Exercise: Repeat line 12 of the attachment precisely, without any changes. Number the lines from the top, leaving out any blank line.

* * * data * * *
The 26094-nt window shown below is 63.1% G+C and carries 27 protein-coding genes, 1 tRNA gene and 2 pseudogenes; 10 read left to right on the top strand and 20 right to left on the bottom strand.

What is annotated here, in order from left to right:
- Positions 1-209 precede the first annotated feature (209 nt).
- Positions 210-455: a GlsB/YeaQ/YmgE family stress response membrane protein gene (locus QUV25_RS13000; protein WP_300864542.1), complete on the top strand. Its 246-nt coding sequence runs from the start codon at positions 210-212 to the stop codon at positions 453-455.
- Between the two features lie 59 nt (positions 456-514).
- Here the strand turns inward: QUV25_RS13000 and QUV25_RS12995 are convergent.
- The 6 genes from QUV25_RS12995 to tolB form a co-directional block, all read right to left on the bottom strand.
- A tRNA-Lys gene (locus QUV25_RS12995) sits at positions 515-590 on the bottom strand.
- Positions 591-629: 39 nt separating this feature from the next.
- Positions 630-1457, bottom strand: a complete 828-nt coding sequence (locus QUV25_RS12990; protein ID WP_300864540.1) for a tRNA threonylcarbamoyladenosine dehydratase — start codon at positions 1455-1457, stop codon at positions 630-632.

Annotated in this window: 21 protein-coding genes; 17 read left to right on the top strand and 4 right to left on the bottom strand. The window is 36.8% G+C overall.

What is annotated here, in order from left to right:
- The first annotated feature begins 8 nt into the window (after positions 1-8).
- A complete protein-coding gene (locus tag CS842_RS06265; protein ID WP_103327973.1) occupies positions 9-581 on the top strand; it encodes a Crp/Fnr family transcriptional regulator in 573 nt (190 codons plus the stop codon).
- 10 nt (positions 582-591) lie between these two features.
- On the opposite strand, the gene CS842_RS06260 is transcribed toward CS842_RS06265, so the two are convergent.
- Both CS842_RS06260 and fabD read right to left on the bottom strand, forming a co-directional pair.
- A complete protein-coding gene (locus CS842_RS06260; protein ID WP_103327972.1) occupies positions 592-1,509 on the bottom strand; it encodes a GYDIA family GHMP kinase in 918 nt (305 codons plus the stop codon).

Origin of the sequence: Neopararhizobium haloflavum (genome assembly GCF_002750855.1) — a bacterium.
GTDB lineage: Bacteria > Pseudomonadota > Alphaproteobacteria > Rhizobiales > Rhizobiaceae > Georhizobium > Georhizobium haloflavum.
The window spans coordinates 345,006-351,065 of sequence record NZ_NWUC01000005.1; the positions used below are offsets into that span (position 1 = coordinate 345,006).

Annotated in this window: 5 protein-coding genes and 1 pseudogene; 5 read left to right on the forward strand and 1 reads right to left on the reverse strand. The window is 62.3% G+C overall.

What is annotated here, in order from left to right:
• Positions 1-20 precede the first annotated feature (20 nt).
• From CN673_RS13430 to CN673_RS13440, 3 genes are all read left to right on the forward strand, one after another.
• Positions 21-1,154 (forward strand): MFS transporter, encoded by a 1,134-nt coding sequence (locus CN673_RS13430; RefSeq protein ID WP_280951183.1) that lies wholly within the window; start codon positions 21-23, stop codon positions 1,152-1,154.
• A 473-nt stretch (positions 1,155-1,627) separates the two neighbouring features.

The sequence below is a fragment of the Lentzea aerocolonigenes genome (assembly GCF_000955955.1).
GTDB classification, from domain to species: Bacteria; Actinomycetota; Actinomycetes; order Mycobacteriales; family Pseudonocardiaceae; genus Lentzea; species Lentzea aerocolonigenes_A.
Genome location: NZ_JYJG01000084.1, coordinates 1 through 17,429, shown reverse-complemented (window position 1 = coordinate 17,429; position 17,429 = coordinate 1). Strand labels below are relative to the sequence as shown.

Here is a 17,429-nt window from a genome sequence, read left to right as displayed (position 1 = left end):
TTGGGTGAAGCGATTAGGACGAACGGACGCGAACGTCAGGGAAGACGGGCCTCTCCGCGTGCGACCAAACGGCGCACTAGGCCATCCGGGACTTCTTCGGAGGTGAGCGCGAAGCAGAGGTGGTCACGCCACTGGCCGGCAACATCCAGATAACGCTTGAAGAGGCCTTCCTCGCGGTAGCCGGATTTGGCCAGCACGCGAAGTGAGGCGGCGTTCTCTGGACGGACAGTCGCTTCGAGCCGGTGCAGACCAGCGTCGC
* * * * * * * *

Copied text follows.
What is annotated here, in order from left to right: